Lobbying is potentially helpful, but should be carefully controlled, according to an often-referenced report by a former judicial inquiry commissioner.
It’s the “carefully controlled” part of that statement by Honourable Madam Justice Denise Bellamy, commissioner of Toronto Computer Leasing Inquiry Report, which guided the discussion at the Collingwood Judicial Inquiry this afternoon.
Today, the inquiry heard from a panel of lobbyist registrars and integrity commissioners who were there to talk about lobbying and the policy and registration process used to control lobbying of government.
The panel included Suzanne Craig, integrity commissioner for Vaughan; Linda Gehrke, former lobbyist registrar for City of Toronto; and Robert Marleau, integrity commissioner and lobbyist registrar for Ottawa.
“Lobbying is generally perceived as a negative black art by the general public,” said Marleau. “Elected public officials need lobbyists in order to be better informed. They need specialty lobbyists to come forward for the development of better public policy … the lobbying they may be doing is to enhance the quality or the fairness of the outcomes.”
Gehrke argued registering as a lobbyist or a public official registering lobbying efforts contributes to transparency and relates to a municipality’s procurement policy.
“It’s essential the public have confidence the money the municipalities are spending is being spent with integrity,” said Gehrke.
Craig said councillors who regularly register conversations with lobbyists should be lauded not denounced.
“A lobbyist registry is actually a fairness snapshot,” said Craig. “It is not a got-ya type of tool. This is to inform you there are ways to interact between businesses and public office holders.”
In the three cities where the panellists have experience – Vaughan, Ottawa, and Toronto – there are varying definitions of lobbying and who is a lobbyist, but all agreed it is important the public knows who is talking, who they are representing, and what is being talked about.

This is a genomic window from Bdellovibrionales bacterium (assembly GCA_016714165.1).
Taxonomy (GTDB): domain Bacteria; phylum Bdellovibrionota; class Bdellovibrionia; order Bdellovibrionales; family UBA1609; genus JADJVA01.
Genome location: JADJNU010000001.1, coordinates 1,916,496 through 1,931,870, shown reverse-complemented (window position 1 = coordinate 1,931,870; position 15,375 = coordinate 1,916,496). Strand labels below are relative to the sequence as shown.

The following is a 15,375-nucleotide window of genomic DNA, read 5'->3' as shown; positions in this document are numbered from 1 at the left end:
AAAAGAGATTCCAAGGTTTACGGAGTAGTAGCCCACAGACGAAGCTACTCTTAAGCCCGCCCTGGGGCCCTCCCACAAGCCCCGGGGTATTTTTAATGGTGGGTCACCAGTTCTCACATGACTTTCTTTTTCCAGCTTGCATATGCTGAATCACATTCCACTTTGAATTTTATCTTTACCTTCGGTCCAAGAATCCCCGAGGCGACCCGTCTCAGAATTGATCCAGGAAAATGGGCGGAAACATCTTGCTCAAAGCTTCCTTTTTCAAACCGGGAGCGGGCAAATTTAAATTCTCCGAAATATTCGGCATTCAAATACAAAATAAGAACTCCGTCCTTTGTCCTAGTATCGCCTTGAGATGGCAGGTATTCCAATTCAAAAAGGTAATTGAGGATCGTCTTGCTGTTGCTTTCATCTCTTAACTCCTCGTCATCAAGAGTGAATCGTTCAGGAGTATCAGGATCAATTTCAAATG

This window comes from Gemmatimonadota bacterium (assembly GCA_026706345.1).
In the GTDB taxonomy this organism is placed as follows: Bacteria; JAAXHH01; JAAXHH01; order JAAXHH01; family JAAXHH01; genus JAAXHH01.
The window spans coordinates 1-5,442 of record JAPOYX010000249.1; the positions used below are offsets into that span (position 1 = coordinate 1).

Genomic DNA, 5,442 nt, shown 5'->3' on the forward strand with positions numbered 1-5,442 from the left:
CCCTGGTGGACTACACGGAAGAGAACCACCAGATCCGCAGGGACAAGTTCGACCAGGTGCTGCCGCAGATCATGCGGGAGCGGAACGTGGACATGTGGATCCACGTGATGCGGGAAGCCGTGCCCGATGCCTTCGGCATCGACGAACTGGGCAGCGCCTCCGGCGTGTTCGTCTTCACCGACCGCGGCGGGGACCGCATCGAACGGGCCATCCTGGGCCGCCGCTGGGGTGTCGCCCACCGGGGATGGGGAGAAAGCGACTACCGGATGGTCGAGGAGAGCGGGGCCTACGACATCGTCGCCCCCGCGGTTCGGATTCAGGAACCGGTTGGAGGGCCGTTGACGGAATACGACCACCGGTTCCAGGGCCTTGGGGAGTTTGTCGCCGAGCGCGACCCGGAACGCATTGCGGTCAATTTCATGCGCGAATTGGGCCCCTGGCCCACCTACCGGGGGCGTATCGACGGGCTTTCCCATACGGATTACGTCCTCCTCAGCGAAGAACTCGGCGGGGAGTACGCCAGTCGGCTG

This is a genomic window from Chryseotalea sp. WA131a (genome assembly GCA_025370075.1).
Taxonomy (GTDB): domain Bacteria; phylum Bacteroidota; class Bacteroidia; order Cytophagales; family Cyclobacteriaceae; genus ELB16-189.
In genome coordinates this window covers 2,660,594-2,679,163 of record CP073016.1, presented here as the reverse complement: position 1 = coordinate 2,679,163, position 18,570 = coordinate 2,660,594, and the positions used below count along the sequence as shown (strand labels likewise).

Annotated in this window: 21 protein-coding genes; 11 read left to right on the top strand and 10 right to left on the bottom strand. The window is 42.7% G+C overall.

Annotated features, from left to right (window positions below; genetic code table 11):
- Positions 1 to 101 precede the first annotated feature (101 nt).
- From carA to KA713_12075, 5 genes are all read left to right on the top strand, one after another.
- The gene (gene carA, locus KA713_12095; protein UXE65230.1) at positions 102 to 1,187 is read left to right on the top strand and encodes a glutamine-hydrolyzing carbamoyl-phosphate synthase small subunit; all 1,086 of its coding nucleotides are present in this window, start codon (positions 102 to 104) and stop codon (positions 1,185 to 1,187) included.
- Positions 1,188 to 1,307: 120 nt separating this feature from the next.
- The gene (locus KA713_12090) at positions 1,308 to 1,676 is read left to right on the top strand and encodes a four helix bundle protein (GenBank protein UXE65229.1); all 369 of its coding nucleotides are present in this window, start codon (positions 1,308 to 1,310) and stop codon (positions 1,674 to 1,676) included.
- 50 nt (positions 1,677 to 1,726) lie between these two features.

According to the panellists' presentation, lobbying refers to communication intended to influence a decision whether that communication occurs in a formal or informal setting.
Craig said the City of Vaughan requires all parties involved in lobbying to agree to a code of conduct. There is a code for politicians, staff, and even vendors. She said it is required of a business or lobbyist to agree to the code of conduct before they are permitted to lobby.
“The premise of a lobbyist registry is honesty and integrity,” said Craig. “The City of Vaughan wanted it understood that if people wanted to do business with the city they had to do it in a certain way.”
In Toronto, Gehrke said they have a bylaw requiring all staff to be familiar with lobbying policies, which obligates the city to ensure staff have training on the policies.
In Vaughan, Craig said she requires lobbyists to provide information such as their affiliates, whether they are a numbered company, and where they do their banking. Not all of that is made public, but it is gathered with the intention of understanding the purpose and motivation for the lobbying.
Overall, the panellists stressed a lobbyist registry and policy is meant to protect the municipality legally and financially, and to provide the public with confidence in the way funds are being spent and decisions are being made.
“A lobbyist is in the business to try to exert influence,” states the Bellamy report created after the Toronto Leasing Inquiries. “That is not necessarily against the public interest. What is against the public interest is when lobbying occurs in secret.”
The inquiry hearings conclude today with testimony from Collingwood Chief Administrative Officer Fareed Amin, who is explaining to the inquiry the latest initiatives undertaken by the town since the inquiry has been called.